Mushroom, Arugula and Quinoa Bowl

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This is a great alternative to fried rice, and it contains a star ingredient: mushrooms! Mushrooms are available year round but wild varieties are especially abundant in Autumn. All mushrooms contain numerous cancer fighting compounds including beta-glucans, specifically lentinan, which seems to stimulate immune responses leading to cancer cell death. Andean superfood, quinoa, has lately been in the spotlight for its high protein content. Together, mushrooms and quinoa make a great team. Shallots, garlic, and thyme compliment the woodsy flavor of mushrooms, while the sherry (or apple cider vinegar) brightens the quinoa up. This recipe emerged with the desire to make a side dish, that can also double as a main. So serve alongside a nice pan-fried piece of fish, or just fill up your bowl and enjoy!

Further Food Nutritionist Commentary:

Quinoa is often referred to as a whole grain, but it is really a hearty seed that is rich in fiber and protein. In addition to B vitamins, magnesium, zinc and folate, quinoa provides phenolic compounds like quercetin, which has demonstrated anti-cancer properties in lab studies. It is a fast cooking, gluten-free staple that is easy to bulk cook for the week.

By Amanda Bontempo, MS, RD, CDN
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Mushroom, Arugula and Quinoa Bowl

  • Prep Time: 10 minutes
  • Cook Time: 20 minutes
  • Servings: 6 as a side dish

Ingredients

½ cup quinoa

1 pound wild mushrooms like crimini, porcini, chanterelle or shiitake (remove stems if using shiitake)

4 tablespoons olive oil (divided)

2-3 shallots (sliced, about ½ cup)

3-4 garlic cloves (smashed)

Salt and freshly ground black pepper (to taste)

3 tablespoons dry sherry, or apple cider vinegar

2 teaspoons fresh or dried thyme

½ cup arugula (or spinach)

Instructions

  1. Rinse quinoa in a sieve to remove bitterness caused by saponins.
  2. Cook quinoa according to package directions. Add pinch of salt to taste. Set aside.
  3. Slice mushrooms the same size for even cooking.
  4. Heat large sauté pan over medium heat, warm 2 tablespoons olive oil.
  5. Add shallots and garlic, cook until caramelized and golden, about 4-5 minutes.  Transfer to a bowl and set aside.
  6. Using same pan over medium-high heat, warm remaining 2 tablespoons olive oil.
  7. Add mushrooms and pinch of salt, cook until mushrooms are tender and begin to caramelize, about 4-5 minutes (If using dried thyme, add with mushrooms at start of step 7).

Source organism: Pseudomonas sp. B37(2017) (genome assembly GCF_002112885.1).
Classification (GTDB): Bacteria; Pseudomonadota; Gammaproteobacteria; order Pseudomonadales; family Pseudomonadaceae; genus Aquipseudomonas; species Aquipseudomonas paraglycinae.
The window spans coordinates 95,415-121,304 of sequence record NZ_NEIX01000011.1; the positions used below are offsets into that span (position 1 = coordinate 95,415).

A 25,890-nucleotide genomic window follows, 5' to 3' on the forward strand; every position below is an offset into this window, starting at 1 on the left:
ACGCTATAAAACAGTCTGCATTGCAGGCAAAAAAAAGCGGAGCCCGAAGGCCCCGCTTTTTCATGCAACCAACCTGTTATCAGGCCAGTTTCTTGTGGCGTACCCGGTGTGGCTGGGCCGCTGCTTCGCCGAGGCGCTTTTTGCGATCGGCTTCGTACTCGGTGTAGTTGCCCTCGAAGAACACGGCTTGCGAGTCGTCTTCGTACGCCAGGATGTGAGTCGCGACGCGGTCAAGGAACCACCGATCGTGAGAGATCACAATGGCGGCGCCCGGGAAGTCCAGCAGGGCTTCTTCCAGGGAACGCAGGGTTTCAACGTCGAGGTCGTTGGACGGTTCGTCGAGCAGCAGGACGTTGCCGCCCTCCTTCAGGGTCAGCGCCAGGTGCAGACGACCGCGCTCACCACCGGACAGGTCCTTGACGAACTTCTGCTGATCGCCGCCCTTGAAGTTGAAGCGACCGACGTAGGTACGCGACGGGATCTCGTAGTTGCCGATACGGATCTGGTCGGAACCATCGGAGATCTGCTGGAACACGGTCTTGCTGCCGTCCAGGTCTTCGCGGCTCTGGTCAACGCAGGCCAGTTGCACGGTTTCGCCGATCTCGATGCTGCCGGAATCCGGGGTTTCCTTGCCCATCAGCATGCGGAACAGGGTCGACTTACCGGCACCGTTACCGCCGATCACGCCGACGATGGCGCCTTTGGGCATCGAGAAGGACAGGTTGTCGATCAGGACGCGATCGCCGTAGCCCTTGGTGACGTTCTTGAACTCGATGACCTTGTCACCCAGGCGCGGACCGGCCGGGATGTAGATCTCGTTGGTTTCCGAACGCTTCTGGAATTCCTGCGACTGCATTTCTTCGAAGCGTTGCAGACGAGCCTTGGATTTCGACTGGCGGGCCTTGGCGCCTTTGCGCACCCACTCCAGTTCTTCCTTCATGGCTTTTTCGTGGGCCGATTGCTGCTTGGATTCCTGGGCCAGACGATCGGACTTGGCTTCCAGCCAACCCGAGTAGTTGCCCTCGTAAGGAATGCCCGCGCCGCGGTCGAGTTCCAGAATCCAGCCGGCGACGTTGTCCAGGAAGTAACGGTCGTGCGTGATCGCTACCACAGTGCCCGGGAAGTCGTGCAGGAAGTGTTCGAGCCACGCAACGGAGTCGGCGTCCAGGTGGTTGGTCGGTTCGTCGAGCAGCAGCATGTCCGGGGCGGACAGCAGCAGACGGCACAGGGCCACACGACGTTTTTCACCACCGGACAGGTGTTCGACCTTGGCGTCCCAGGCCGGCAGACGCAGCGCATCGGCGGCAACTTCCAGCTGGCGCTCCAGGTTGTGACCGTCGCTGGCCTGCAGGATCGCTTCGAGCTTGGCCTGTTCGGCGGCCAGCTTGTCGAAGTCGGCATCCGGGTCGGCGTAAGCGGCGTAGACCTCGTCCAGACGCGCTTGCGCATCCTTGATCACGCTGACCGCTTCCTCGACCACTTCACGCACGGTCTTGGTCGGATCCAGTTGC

8. Deglaze pan with splash of dry sherry or apple cider vinegar, scraping up bits that are sticking to pan.
  9. Return garlic and shallots to the pan, add fresh thyme.
  10. Cook, stirring, until the sherry or vinegar has evaporated, about 1-2 minutes.
  11. Add arugula just long enough to wilt it (can use spinach as substitute).
  12. Season with salt and freshly ground black pepper to taste, serve over quinoa.
Rinse quinoa in a sieve to remove bitterness caused by saponins. Cook quinoa according to package directions. Add pinch of salt to taste. Set aside. Slice mushrooms the same size for even cooking. Heat large sauté pan over medium heat, warm 2 tablespoons olive oil. Add shallots and garlic, cook until caramelized and golden, about 4-5 minutes.  Transfer to a bowl and set aside. Using same pan over medium-high heat, warm remaining 2 tablespoons olive oil. Add mushrooms and pinch of salt, cook until mushrooms are tender and begin to caramelize, about 4-5 minutes (If using dried thyme, add with mushrooms at start of step 7). Deglaze pan with splash of dry sherry or apple cider vinegar, scraping up bits that are sticking to pan. Return garlic and shallots to the pan, add fresh thyme. Cook, stirring, until the sherry or vinegar has evaporated, about 1-2 minutes. Add arugula just long enough to wilt it (can use spinach as substitute). Season with salt and freshly ground black pepper to taste, serve over quinoa.

Nutrition Information

Per Serving:  Calories: 174; Total Fat: 10g; Saturated Fat: 1g; Monounsaturated Fat: 7g; Polyunsaturated Fat: 1g; Cholesterol: 0mg; Sodium: 671mg; Potassium: 290mg; Carbohydrate: 19g; Fiber: 2g; Sugar: 2g; Protein: 5g

Nutrition Bonus:  Iron: 9%

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6 thoughts on “Mushroom, Arugula and Quinoa Bowl

  1. Pingback: Just Got Diagnosed with Diabetes? 6 Diet Changes to Make Now | Further Food

  2. Amanda Bontempo

    Of course you can use farro or wild rice, Alivia! Hello Thanksgiving side dish! You can even use spinach in place of the arugula to stand up to the sturdier flavors of those winter grains. Scoop small amount over baby arugula or spinach to bring to work. Let us know how it comes out!

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